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Bevos start swinging toward a pennant race

In June, team registers best month of hitting in three years: .305

Baseball players learn more from failure than success, the thinking goes. So, it makes sense for the Portland Beavers to listen and learn from the career of Rob Deer.

'He's the epitome of a guy whose reputation does not precede himself,' first baseman Tagg Bozied says. 'He'll say, 'Don't do like I did.' '

Deer, the Beavers' hitting instructor, struck out an average of 162 times in his eight full major league seasons. He played 11 years in the big leagues and never hit above .252. Yet, players like Bozied gush over the job that Deer has done with the San Diego Padres' farmhands.

'He can teach,' Bozied says. 'He knows how to hit.'

'Rooster's done a heck of a job,' says Manager Rick Sweet, using Deer's nickname. 'We're swinging the bats better, by far more consistently than ever in the three years we've been here.'

The Beavers are no longer last or near the bottom in the Pacific Coast League in hitting, as was the case the last two years. Portland hit .305 in June, by far the best of any month in the last three seasons (.273 in June 2001 was the previous best). They enter the Triple-A All-Star break batting .266 as a team. And Jason Bay, maybe the team's most developed hitter, sat out last month because of a wrist injury.

The strong hitting has Portland in the PCL North Division pennant race. The Beavers are 49-49, one game behind Edmonton; their season resumes Thursday at home against Salt Lake City.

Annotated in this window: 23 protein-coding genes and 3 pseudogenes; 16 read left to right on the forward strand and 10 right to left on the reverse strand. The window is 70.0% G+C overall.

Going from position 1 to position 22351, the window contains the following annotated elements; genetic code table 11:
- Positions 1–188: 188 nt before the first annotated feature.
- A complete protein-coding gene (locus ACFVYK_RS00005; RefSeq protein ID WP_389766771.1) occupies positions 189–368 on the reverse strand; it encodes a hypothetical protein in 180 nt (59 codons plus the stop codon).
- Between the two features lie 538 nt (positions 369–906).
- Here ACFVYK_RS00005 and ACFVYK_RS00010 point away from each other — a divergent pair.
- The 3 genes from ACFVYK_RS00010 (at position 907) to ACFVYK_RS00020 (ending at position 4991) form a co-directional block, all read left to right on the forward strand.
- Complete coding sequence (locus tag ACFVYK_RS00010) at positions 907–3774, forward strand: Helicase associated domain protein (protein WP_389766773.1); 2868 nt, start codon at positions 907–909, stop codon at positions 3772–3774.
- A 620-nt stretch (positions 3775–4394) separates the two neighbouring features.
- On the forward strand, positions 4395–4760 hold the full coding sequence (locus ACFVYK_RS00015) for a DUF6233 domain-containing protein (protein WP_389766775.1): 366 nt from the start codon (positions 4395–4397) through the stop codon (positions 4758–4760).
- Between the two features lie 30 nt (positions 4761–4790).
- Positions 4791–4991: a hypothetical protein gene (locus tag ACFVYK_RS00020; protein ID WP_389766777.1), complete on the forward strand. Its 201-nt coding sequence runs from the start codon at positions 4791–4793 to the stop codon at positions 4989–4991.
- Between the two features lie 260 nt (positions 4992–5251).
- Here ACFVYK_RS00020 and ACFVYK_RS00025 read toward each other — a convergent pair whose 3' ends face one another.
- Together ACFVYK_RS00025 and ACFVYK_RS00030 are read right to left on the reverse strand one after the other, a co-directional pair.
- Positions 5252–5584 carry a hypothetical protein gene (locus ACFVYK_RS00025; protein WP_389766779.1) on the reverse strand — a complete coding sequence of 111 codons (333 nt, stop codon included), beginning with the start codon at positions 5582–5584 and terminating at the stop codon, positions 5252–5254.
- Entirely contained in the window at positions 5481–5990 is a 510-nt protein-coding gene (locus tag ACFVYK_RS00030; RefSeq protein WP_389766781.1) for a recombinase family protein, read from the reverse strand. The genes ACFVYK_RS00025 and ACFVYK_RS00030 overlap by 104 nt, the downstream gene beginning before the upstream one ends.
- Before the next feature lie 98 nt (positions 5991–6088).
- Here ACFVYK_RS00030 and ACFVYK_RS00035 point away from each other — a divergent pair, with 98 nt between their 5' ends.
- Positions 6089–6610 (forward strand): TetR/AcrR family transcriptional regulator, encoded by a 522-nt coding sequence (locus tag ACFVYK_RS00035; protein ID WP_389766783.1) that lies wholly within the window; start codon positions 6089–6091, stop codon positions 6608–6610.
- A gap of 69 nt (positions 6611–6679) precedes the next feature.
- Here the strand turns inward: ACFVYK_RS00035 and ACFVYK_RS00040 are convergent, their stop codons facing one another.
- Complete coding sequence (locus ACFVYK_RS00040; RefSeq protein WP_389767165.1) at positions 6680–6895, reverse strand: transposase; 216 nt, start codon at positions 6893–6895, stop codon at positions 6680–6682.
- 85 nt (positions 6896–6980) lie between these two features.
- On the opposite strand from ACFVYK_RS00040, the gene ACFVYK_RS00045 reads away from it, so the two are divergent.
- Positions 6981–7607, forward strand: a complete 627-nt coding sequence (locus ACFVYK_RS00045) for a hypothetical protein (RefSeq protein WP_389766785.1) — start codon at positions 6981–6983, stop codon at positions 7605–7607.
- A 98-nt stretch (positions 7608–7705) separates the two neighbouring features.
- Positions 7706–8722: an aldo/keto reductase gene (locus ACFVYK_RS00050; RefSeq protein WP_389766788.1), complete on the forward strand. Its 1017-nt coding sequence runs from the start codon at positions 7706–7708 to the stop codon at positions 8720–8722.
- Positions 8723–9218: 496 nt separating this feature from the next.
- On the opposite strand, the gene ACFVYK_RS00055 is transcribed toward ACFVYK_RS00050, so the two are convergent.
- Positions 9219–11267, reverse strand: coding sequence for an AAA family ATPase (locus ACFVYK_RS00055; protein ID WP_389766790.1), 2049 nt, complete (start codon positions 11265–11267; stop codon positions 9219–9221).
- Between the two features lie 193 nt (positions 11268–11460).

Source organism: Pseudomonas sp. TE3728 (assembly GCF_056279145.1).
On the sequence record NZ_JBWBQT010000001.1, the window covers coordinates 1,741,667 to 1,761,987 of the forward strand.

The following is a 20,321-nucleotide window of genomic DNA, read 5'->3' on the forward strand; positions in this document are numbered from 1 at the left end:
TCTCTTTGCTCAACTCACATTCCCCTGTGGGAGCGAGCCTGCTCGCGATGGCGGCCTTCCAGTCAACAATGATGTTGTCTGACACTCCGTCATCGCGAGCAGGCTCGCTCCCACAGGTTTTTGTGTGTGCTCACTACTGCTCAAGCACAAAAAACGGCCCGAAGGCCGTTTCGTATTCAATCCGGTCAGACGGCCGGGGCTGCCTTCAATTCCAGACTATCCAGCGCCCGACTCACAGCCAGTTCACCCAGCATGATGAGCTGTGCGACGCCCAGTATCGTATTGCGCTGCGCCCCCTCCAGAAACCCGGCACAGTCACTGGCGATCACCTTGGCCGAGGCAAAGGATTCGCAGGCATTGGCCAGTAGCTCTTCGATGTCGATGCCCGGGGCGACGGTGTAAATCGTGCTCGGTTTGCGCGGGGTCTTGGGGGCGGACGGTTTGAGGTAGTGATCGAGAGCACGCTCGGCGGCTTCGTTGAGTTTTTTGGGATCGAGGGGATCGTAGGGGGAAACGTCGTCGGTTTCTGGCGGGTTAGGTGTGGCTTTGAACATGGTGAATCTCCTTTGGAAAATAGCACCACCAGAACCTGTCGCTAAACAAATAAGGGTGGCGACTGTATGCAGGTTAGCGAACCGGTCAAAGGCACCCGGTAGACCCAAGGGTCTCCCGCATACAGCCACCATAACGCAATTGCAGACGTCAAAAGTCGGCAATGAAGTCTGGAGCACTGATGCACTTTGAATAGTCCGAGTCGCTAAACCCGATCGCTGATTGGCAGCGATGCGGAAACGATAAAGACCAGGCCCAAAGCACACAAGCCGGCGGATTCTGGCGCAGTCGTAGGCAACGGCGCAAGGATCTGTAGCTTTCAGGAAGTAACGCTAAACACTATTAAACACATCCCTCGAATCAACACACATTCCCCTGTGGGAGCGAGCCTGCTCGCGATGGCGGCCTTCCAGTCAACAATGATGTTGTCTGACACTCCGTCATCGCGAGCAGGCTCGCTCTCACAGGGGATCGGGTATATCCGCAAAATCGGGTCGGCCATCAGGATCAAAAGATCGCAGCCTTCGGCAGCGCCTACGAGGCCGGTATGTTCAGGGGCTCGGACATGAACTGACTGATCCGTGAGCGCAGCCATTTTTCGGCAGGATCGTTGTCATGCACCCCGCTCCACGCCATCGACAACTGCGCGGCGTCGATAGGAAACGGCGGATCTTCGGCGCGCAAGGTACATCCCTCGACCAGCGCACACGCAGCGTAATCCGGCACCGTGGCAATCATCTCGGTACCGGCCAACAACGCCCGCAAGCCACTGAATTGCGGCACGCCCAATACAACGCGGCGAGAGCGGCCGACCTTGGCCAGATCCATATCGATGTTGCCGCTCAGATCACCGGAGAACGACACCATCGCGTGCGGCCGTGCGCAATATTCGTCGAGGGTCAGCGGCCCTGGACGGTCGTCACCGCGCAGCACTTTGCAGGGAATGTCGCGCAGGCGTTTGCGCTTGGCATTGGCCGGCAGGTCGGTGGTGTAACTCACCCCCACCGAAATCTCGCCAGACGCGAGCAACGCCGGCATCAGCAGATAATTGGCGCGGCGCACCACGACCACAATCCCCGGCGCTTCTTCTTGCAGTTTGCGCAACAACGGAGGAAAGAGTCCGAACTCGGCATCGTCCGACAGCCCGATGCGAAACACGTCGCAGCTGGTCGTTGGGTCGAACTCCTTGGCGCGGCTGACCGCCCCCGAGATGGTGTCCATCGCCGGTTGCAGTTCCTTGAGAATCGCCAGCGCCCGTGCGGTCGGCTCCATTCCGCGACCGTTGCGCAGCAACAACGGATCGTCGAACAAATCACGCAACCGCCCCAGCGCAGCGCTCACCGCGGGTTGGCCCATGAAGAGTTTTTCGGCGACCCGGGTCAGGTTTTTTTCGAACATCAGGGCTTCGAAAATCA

In a reversal of fortunes, the pitching has lagged this year, or else the Beavers would be way over.500. The Bevos have a team ERA of 4.49.

All-star second baseman Bernie Castro, a slap hitter with 36 steals, led the June attack, hitting .390 in 24 games. Right fielder Alex Fernandez hit. 367, shortstop Khalil Greene .357, Bozied .349 with five homers and 22 RBIs, Rich Gomez .346 and Alex Pelaez .333 with five homers.

Fernandez has been the biggest surprise. The 22-year-old from the Dominican Republic has hit nearly.400 with runners in scoring position and ranks second on the team in hitting (.321, behind Gomez's .355).

'He's got pop in his bat,' Sweet says. 'He's a solid, above-average runner. Has a strong arm. Has lots of tools, but he's never really put it together until this year.

'He's still a wild swinger. He chases too many balls out of the zone.'

Fernandez says he tends to swing too hard. 'I'm trying to cut my swing down to 80 percent instead of 100 percent,' he says.

Greene, San Diego's first-round pick last year, has slowed after his torrid start with Portland. He has been too aggressive at times, walking only three times since his call-up to Portland in late May, 'and he's struck out a little bit too much,' Sweet says.

'But he's a young kid,' Sweet adds. 'He's at a level that nobody thought he'd get to this year. He's the real thing, a quality player. He's had big base hits, huge base hits for us.'

Bay has hit four homers since his fractured right wrist healed. When Pelaez returns from a sprained foot, perhaps next month, the Beavers will be at full strength for the pennant push Ñ if San Diego doesn't raid the roster in the meantime.

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